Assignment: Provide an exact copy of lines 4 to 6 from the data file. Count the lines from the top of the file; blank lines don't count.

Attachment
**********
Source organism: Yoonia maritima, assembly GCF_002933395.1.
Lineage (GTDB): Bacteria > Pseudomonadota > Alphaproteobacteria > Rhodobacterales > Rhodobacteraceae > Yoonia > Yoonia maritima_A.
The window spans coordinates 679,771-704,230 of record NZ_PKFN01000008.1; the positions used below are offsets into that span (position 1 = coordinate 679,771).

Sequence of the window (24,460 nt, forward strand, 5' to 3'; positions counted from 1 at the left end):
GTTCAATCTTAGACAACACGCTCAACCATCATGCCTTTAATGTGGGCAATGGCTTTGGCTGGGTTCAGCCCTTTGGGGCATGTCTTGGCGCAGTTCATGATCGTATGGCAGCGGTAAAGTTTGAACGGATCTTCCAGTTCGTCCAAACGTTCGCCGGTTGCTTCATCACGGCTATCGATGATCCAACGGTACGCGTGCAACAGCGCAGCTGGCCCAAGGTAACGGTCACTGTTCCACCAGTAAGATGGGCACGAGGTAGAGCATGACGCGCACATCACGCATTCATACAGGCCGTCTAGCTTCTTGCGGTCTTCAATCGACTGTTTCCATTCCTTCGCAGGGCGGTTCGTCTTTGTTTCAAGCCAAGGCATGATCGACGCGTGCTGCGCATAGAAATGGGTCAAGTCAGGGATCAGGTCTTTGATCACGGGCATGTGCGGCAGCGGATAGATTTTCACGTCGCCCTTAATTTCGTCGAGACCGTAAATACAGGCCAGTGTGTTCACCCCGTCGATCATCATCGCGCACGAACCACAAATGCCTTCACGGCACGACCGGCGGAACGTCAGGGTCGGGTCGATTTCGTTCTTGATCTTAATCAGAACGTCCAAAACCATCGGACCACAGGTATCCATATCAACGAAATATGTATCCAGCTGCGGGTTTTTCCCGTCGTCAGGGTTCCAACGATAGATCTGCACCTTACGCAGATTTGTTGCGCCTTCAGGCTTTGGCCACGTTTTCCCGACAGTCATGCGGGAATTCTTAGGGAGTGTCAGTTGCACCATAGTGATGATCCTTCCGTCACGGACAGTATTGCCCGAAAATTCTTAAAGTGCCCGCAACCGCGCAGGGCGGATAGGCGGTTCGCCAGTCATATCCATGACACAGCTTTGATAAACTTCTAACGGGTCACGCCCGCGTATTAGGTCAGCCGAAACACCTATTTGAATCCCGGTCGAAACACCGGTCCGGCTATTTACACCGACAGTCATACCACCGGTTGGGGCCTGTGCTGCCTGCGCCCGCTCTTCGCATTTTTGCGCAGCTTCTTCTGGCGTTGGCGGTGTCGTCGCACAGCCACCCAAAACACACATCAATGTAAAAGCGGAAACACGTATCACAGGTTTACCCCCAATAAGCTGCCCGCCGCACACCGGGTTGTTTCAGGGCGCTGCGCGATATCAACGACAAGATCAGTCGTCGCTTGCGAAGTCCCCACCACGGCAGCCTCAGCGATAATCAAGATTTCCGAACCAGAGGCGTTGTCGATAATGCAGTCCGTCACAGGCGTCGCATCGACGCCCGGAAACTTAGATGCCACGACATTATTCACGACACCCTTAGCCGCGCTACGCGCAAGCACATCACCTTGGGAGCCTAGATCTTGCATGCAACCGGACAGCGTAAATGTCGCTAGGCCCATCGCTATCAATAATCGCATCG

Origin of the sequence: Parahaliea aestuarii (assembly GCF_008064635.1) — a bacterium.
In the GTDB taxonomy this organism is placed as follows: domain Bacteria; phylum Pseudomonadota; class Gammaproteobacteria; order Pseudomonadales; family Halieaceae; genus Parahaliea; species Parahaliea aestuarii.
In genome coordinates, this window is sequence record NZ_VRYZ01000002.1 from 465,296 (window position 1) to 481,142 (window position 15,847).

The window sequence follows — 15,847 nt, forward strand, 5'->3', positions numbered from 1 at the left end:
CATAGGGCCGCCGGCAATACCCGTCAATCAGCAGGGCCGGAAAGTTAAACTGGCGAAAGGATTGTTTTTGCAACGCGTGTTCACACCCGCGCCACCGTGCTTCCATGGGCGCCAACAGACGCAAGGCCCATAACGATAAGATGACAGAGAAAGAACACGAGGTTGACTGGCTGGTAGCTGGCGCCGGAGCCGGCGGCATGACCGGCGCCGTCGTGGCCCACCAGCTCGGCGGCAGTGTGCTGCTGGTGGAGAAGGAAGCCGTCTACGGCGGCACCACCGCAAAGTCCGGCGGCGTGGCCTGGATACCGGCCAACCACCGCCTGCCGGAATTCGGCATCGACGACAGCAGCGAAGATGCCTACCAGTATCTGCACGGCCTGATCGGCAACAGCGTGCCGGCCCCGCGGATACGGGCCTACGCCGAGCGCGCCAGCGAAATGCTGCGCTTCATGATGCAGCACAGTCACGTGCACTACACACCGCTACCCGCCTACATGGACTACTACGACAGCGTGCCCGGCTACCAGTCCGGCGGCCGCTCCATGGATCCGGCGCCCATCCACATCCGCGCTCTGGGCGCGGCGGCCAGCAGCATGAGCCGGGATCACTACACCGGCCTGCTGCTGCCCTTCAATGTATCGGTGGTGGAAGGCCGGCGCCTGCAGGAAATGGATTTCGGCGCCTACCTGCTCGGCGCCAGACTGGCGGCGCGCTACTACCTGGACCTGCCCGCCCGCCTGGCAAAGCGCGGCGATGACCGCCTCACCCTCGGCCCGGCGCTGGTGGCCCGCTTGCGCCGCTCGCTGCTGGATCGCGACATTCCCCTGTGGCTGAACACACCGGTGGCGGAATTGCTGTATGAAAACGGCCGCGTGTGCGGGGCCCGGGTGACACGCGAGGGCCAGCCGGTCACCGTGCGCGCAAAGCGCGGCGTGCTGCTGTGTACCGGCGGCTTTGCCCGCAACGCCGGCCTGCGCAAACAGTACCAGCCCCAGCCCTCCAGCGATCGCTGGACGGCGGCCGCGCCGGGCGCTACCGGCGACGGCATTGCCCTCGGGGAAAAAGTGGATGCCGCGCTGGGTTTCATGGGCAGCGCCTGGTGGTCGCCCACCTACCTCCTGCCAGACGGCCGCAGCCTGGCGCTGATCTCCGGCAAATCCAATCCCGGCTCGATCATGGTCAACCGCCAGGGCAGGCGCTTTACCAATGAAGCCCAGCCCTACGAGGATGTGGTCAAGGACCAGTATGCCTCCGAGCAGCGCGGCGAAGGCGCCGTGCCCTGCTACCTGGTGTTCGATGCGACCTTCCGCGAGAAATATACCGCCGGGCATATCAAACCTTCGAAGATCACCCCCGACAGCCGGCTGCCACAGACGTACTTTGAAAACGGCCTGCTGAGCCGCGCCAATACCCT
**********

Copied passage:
Sequence of the window (24,460 nt, forward strand, 5' to 3'; positions counted from 1 at the left end):
GTTCAATCTTAGACAACACGCTCAACCATCATGCCTTTAATGTGGGCAATGGCTTTGGCTGGGTTCAGCCCTTTGGGGCATGTCTTGGCGCAGTTCATGATCGTATGGCAGCGGTAAAGTTTGAACGGATCTTCCAGTTCGTCCAAACGTTCGCCGGTTGCTTCATCACGGCTATCGATGATCCAACGGTACGCGTGCAACAGCGCAGCTGGCCCAAGGTAACGGTCACTGTTCCACCAGTAAGATGGGCACGAGGTAGAGCATGACGCGCACATCACGCATTCATACAGGCCGTCTAGCTTCTTGCGGTCTTCAATCGACTGTTTCCATTCCTTCGCAGGGCGGTTCGTCTTTGTTTCAAGCCAAGGCATGATCGACGCGTGCTGCGCATAGAAATGGGTCAAGTCAGGGATCAGGTCTTTGATCACGGGCATGTGCGGCAGCGGATAGATTTTCACGTCGCCCTTAATTTCGTCGAGACCGTAAATACAGGCCAGTGTGTTCACCCCGTCGATCATCATCGCGCACGAACCACAAATGCCTTCACGGCACGACCGGCGGAACGTCAGGGTCGGGTCGATTTCGTTCTTGATCTTAATCAGAACGTCCAAAACCATCGGACCACAGGTATCCATATCAACGAAATATGTATCCAGCTGCGGGTTTTTCCCGTCGTCAGGGTTCCAACGATAGATCTGCACCTTACGCAGATTTGTTGCGCCTTCAGGCTTTGGCCACGTTTTCCCGACAGTCATGCGGGAATTCTTAGGGAGTGTCAGTTGCACCATAGTGATGATCCTTCCGTCACGGACAGTATTGCCCGAAAATTCTTAAAGTGCCCGCAACCGCGCAGGGCGGATAGGCGGTTCGCCAGTCATATCCATGACACAGCTTTGATAAACTTCTAACGGGTCACGCCCGCGTATTAGGTCAGCCGAAACACCTATTTGAATCCCGGTCGAAACACCGGTCCGGCTATTTACACCGACAGTCATACCACCGGTTGGGGCCTGTGCTGCCTGCGCCCGCTCTTCGCATTTTTGCGCAGCTTCTTCTGGCGTTGGCGGTGTCGTCGCACAGCCACCCAAAACACACATCAATGTAAAAGCGGAAACACGTATCACAGGTTTACCCCCAATAAGCTGCCCGCCGCACACCGGGTTGTTTCAGGGCGCTGCGCGATATCAACGACAAGATCAGTCGTCGCTTGCGAAGTCCCCACCACGGCAGCCTCAGCGATAATCAAGATTTCCGAACCAGAGGCGTTGTCGATAATGCAGTCCGTCACAGGCGTCGCATCGACGCCCGGAAACTTAGATGCCACGACATTATTCACGACACCCTTAGCCGCGCTACGCGCAAGCACATCACCTTGGGAGCCTAGATCTTGCATGCAACCGGACAGCGTAAATGTCGCTAGGCCCATCGCTATCAATAATCGCATCG

Origin of the sequence: Parahaliea aestuarii (assembly GCF_008064635.1) — a bacterium.